Two gunmen were killed and a security guard injured at the Muhammad Art Exhibit, organised this weekend by the American Freedom Defense Initiative. Coincidentally, the French magazine will pick up a Freedom of Expression Courage honour in New York tomorrow, awarded by the literary group PEN. When six writers pulled out of the ceremony in protest, Salman Rushdie accused them of cowardice and condoning terrorism. The six argue that the award validates “selectively offensive” racist and anti-Islamic material. All parties rightly agree that no one anywhere should be threatened or harmed for what they write or draw.
But are all victims of this contemptible violence automatically courageous? To insist that this is so, as PEN appears to be doing in honouring Charlie Hebdo for “soldiering on”, paradoxically allows the actions of the criminally violent, whatever cause they claim, to determine what constitutes brave and significant speech. Are Draw the Prophet contests – organised in this instance by the virulent anti-Islamic campaigner Pamela Geller and attended by the far-right Dutch politician Geert Wilders – really the sort of thing for which we defend the hard-won right to speak difficult truths?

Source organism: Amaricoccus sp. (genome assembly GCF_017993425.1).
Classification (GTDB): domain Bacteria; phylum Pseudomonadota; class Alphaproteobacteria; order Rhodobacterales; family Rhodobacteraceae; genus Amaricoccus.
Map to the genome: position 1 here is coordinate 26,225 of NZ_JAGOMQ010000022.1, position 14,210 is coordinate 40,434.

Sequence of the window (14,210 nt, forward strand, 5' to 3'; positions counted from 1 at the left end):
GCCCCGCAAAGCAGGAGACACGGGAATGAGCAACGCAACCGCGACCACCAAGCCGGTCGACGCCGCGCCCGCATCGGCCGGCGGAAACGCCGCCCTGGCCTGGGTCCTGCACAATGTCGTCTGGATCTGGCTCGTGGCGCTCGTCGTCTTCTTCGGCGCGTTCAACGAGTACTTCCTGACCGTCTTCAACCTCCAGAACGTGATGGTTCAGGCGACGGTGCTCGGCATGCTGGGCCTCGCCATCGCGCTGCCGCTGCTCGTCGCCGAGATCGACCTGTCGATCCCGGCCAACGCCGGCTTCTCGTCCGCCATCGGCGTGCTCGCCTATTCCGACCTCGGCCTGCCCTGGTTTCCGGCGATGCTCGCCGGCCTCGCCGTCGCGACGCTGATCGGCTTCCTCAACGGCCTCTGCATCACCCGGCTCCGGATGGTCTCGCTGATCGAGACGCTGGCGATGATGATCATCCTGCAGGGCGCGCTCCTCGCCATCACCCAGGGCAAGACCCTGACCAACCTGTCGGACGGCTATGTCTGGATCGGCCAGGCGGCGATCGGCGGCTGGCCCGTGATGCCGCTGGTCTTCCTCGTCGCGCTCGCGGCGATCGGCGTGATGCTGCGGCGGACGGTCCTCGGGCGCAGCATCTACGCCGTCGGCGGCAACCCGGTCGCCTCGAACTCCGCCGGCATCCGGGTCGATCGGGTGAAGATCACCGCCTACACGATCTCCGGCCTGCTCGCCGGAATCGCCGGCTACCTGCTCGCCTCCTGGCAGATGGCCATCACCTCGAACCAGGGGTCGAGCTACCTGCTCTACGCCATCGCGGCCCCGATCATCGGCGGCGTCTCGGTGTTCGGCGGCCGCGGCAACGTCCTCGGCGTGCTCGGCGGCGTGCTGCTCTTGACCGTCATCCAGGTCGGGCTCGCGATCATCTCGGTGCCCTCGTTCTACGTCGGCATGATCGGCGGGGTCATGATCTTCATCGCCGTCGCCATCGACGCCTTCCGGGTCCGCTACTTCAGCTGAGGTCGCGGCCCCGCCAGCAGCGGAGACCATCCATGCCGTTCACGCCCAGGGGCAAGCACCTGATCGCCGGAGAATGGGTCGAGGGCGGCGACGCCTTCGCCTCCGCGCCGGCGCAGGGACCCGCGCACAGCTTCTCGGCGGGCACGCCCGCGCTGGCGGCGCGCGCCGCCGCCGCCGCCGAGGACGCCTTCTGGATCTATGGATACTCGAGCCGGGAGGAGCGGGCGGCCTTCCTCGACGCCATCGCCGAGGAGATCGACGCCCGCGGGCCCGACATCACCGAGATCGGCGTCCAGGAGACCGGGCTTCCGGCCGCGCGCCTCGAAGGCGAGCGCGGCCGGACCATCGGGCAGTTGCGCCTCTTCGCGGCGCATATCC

The time has come for a more challenging conversation about what makes for the really courageous and truly oppositional. Outcries about free speech that revolve solely around western controversialists and unhinged gunmen declaring insult threaten to narrow our understanding of its value; we are in danger of thinking of all offending speech as brave speech. Without giving quarter to violence even against pubescent graffiti, we must ask what sorts of speech make the defence of freedom of expression truly worthwhile.
Free speech is most precious when it genuinely questions power, when dissent challenges and undermines an unacceptable status quo. Meaningful dissent makes the invisible visible. While the openly tyrannical are obvious targets, in formally democratic contexts free speech is truly only a weapon when it sets its sights upon insidious norms and received ideas rather than sanctioned enemies. Charlie Hebdo is frequently described as satire against the powerful, but power is always context-specific. What is the oppositional value of caricaturing religion in a formally secular nation, particularly if the targeted faith is that of a demonised minority who are often pilloried as enemies of the state anyway?
By contrast, it was breathtakingly brave of the Saudi blogger Raif Badawi to criticise a vicious religious-political regime. Publicly flogged and still in jail, Badawi continues to pay a heavy price. Meanwhile the governments of “free” western countries continue to parley with Saudi autocrats.
Read the full article at the Guardian.